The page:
A Portrait of the Con Artist as Albanian-American

Francine Prose Illustrates the Absurdities of Immigration

By Irina Reyn

Published July 18, 2011, issue of July 29, 2011.
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MY NEW AMERICAN LIFE
By Francine Prose
HarperCollins, 320 pages, $25.99

Francine Prose’s light-hearted new novel, “My New American Life,” could be renamed “A Portrait of the Con Artist as a Young Immigrant.” In this case, the artist of sorts in question is Lula, and she is a weaver of tales, a woman making sense of human disconnections by writing stories. So what if everyone around her thinks her tales are true?

Lula’s life is much duller than would be expected for an attractive 26-year-old Albanian immigrant. She nannies a cloistered high school kid whose mentally unhinged mother has fled the family and whose single father is a kind boss, if mournful and rather antiseptic. Her only friend, Dunia, has mysteriously disappeared. And worst of all, Lula is trapped in New Jersey, the lure of Manhattan flashing seductively in the background. So it is no surprise that when a couple of Albanian musclemen arrive in their black Lexus SUV and ask her to store a gun for them, Lula happily agrees. Especially since one of them is as good-looking as Alvo.

The Prose Knows: In her latest novel, Francine Prose offers a sly take on the immigrant experience.
Stephanie Berger
The Prose Knows: In her latest novel, Francine Prose offers a sly take on the immigrant experience.

When she returns home one day to find someone has taken a shower in her bathtub and has finished typing her whimsical tales of old Albania (even if their plots are plagiarized from the renowned author Ismail Kadare, winner of the Man Booker International Prize), Lula is thrilled to discover that her circumstances have just gotten a lot more interesting. Will Alvo be her love ticket out of her humdrum existence, or will his dangerous, irresistible charms place her immigration status in jeopardy?

The novel’s strengths hinge less on the answers to these questions than on its rapid, knowing dialogue and its nuanced portrayal of a flawed person searching for the promise of the American dream without having a real sense of what that entails. Ultimately, it is Lula’s wry voice that forms the centerpiece of the book. While appropriately cynical and tough-minded (“Good luck telling an Albanian girl what to do”), she is also empathetic toward the lonely people that surround her. Unlike Dunia, who is a more broadly comic figure of the gold-digger variety, Lula is both opportunistic and compassionate, always willing to lie if necessary — and even when not necessary — but always alert to the limits of her moral boundaries.

Most important, Lula is aware of, and amused by, the fact that her role as immigrant involves fitting herself into Americans’ conceptions of her. They expect her to compare America to the Old Country: “In her country, under Communism, if someone broke into your place and didn’t take anything, it meant you were in trouble. Whereas after Communism, no one would bother breaking in unless they were planning to take something.”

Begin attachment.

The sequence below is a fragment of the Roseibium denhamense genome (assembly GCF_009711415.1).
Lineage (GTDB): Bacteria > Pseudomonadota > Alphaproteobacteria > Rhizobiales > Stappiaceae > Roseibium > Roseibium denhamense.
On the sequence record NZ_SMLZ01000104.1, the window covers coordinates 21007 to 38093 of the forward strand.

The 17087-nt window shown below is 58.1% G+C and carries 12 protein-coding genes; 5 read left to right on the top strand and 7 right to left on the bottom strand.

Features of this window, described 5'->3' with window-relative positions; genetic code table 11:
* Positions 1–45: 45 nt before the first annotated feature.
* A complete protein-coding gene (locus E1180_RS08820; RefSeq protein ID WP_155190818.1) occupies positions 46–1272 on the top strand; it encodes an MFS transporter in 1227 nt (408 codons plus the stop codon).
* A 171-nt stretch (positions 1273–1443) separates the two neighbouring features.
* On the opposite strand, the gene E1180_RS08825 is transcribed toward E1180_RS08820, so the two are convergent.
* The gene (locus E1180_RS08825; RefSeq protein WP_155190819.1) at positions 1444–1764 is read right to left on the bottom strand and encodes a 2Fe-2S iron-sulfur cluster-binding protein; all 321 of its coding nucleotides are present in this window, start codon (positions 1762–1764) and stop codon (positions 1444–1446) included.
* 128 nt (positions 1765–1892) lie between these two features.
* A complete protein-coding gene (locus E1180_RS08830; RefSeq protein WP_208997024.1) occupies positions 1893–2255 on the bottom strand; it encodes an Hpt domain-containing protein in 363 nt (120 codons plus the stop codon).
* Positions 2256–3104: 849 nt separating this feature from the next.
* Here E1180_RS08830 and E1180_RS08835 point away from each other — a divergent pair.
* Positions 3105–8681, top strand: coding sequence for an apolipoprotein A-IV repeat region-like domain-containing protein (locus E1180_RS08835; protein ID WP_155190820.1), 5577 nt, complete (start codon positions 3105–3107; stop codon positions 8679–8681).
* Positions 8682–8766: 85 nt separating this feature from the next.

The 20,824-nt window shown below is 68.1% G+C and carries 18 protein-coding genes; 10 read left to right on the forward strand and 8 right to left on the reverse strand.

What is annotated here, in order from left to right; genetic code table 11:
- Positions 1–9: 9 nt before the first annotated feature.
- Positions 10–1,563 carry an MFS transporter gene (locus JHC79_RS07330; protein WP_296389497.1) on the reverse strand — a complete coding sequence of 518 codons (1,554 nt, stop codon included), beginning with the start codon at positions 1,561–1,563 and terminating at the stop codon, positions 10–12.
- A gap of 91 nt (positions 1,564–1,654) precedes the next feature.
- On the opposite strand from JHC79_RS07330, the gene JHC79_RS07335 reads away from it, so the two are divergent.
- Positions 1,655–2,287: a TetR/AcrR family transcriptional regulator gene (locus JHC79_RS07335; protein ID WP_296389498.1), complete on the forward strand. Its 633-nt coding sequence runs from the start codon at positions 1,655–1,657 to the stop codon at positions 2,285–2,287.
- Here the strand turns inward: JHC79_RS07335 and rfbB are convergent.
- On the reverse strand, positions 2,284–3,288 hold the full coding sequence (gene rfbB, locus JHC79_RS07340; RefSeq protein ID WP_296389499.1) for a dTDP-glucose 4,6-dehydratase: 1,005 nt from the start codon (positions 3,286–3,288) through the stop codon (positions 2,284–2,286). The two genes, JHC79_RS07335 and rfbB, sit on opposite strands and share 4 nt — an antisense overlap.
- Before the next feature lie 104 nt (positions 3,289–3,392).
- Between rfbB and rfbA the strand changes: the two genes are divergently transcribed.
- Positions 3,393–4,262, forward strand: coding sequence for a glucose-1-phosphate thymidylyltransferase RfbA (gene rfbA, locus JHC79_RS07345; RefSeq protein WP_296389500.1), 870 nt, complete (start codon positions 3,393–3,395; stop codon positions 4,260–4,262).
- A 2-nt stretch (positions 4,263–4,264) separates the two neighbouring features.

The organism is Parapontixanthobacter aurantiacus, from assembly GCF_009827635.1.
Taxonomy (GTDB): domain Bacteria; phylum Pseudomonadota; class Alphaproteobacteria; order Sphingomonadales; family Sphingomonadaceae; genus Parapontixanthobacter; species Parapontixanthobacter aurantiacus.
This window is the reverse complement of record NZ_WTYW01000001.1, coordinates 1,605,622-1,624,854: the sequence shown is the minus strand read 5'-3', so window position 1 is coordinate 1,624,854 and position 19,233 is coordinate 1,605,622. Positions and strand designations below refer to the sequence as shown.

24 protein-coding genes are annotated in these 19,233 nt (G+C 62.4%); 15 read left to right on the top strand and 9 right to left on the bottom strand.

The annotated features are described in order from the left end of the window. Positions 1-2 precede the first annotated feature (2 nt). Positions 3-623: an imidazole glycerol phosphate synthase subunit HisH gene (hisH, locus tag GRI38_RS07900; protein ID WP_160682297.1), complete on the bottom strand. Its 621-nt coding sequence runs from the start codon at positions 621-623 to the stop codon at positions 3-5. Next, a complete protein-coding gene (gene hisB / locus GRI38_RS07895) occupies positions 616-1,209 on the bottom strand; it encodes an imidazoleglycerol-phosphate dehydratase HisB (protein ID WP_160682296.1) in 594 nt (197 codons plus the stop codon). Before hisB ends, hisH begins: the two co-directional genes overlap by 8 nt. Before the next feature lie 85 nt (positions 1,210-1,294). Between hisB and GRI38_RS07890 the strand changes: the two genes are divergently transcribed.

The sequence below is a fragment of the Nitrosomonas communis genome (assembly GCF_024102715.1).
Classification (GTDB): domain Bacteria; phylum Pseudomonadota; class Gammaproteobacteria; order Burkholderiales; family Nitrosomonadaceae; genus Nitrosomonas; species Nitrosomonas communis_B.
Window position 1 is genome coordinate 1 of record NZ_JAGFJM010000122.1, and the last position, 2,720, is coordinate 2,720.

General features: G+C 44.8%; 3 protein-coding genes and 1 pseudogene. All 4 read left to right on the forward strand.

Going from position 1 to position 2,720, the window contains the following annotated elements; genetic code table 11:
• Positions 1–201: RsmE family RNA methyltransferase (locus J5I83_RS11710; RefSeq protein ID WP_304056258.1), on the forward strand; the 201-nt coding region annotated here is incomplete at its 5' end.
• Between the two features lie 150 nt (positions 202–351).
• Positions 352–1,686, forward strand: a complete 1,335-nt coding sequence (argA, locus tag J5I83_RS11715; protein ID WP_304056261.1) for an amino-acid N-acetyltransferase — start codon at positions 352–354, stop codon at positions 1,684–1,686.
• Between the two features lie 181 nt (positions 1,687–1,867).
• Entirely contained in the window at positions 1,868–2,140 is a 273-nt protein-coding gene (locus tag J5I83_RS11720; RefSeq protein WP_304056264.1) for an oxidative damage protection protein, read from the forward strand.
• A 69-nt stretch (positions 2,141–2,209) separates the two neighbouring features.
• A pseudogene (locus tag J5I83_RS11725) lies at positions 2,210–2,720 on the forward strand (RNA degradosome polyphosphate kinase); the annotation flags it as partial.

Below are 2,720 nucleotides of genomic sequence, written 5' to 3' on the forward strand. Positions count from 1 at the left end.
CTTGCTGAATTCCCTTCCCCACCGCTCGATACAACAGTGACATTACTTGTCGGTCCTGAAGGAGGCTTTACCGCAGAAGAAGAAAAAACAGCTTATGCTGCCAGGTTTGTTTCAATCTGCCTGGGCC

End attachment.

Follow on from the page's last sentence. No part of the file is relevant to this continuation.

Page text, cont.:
They imagine she will want to record her country’s colorful history. They presume in her a world-weariness mixed with colorful folk wisdom, which Lula readily provides, usually in the form of exaggerations if not downright lies. Cannily, she grasps that “virtue, integrity, courage, hard work rewarded — that was the story they wanted to hear.” Prose understands that today’s immigrant novel must be aware of the complications inherent in the consumption of the genre; an immigrant’s representation of her culture to Americans is by necessity an invention, sometimes a fraught one.

So what does a new American life look like these days? As president of PEN American Center, as well as the author of numerous works of fiction and nonfiction, including “Anne Frank: The Book, the Life, the Afterlife” (HarperCollins, 2009) and “Blue Angel” (Harper Perennial, 2001), which was a finalist for a National Book Award, Prose is particularly well situated to take on this question. Yet, it seems that just as Prose subverts the traditional conception of the immigrant myth, she also winds up reinforcing it. Lula may be self-aware about playing the role of the hardscrabble immigrant, but one path that lies before her — her desire to leave the depressing New Jersey house and dead-end nanny job and assume a more upwardly mobile career— is also a retreading of the tale of immigrant success. One wonders if there is room for an exploration of other kinds of narratives, if there is a story within an immigrant trajectory that does not culminate in material, professional and real estate success.

That more complicated story may truly be the new American life for the recession-era post-immigrant novel. But in the meantime, we enjoy our time with Lula, who from time to time offers one of her famous, hilarious observations. “Paranoia was English for Balkan common sense,” she might tell us, and then raise her wine glass and toast, “G’zoor.”

Irina Reyn is the author of “What Happened to Anna K” (Touchstone, 2008).


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